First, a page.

Most women don't know what their make-up brushes are made from

65% of women don’t know what their make-up brush heads are made from despite 63% saying the type of material they use is important to them, according to a survey commissioned by make-up brush manufacturer Anisa International.

More than three quarters of those surveyed consider environmentally and ethically responsible manufacturing to be an important consideration when buying brushes but the highest priority is still performance, with 96% of women saying it’s the most important factor when purchasing these tools, followed by durability (95%).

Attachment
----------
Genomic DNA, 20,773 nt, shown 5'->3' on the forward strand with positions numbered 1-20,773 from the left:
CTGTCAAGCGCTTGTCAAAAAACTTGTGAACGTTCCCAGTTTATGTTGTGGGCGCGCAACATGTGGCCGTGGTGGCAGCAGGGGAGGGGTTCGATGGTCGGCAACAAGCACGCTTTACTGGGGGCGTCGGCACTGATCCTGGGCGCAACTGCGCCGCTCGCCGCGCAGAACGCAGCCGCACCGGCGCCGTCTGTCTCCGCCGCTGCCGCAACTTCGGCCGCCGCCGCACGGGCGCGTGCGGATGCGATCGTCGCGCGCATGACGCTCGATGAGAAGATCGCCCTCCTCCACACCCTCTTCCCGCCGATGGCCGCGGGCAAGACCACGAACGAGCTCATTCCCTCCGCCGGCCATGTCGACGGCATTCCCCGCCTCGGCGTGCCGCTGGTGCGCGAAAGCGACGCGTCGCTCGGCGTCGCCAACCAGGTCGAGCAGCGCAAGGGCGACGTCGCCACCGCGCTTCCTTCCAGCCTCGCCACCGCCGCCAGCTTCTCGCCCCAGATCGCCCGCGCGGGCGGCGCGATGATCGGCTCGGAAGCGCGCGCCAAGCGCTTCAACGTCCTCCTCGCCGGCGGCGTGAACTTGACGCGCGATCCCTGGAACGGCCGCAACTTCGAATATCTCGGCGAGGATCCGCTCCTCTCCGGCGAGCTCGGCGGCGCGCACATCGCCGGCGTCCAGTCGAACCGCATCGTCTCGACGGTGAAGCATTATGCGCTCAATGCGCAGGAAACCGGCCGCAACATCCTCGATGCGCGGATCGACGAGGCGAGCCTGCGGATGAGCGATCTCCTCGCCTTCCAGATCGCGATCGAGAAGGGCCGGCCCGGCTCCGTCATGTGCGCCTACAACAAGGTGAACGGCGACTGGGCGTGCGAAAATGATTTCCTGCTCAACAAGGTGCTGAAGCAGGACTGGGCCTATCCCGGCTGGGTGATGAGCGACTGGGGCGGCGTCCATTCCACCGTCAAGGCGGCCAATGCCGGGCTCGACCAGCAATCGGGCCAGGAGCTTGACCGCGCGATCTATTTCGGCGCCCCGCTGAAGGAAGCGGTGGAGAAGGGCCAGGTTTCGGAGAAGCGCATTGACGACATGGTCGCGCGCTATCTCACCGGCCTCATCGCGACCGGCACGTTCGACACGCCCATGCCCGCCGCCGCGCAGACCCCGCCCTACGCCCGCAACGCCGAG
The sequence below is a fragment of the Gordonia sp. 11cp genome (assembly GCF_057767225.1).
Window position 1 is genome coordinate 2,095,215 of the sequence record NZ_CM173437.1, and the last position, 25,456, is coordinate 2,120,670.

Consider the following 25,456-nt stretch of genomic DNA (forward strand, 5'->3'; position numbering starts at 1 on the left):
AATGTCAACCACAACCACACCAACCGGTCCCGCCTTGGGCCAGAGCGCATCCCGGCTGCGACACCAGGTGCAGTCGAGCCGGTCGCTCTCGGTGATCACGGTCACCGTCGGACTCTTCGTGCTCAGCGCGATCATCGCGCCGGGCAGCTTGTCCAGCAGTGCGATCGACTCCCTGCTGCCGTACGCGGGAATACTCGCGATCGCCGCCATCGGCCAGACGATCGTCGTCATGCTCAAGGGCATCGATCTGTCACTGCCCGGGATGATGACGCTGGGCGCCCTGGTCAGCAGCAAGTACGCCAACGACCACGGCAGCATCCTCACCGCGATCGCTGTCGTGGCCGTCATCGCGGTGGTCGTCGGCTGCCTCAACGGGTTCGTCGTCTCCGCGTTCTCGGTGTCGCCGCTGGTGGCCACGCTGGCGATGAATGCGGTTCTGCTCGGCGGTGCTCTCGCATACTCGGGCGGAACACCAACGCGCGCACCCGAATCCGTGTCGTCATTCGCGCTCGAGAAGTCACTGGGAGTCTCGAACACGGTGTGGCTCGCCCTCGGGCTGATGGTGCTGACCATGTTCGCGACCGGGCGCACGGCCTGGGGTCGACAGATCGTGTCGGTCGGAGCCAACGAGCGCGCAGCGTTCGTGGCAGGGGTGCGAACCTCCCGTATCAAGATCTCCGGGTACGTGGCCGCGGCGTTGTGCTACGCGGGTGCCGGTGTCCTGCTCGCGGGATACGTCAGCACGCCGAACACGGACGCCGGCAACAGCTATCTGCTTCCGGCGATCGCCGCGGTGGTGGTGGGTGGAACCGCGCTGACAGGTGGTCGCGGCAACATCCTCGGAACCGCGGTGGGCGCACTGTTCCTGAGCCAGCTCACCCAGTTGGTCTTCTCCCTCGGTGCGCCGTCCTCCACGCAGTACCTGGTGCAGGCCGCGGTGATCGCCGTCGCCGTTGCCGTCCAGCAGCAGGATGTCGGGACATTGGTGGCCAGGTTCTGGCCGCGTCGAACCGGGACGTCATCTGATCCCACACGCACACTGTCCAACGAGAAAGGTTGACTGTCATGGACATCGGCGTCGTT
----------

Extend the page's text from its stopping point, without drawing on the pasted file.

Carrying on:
However, 54% said they only buy brushes with man-made fibres because of the ethical implications of using those made from animal hair.

“Women spend a lot of money on beauty products to enhance the look of their skin, but they don’t understand that the tool they use for application is just as important as the product,” said Anisa Telwar Kaicker, founder and chief executive of Anisa International.

“The type of fibre used can have a great impact on skin health and product performance.Many of today’s man-made fibers perform better by providing consistent makeup application and offer a hygienic solution for women with sensitive skin”

Cosmetics company e.l.f Cosmetics, who make a range of beauty tools, recently announced it will stop using animal hair fibres in its make-up brushes while Anisa International has teamed up with beauty brands to develop synthetic alternatives that will outperform existing brushes.

The survey was conducted online by Harris Poll.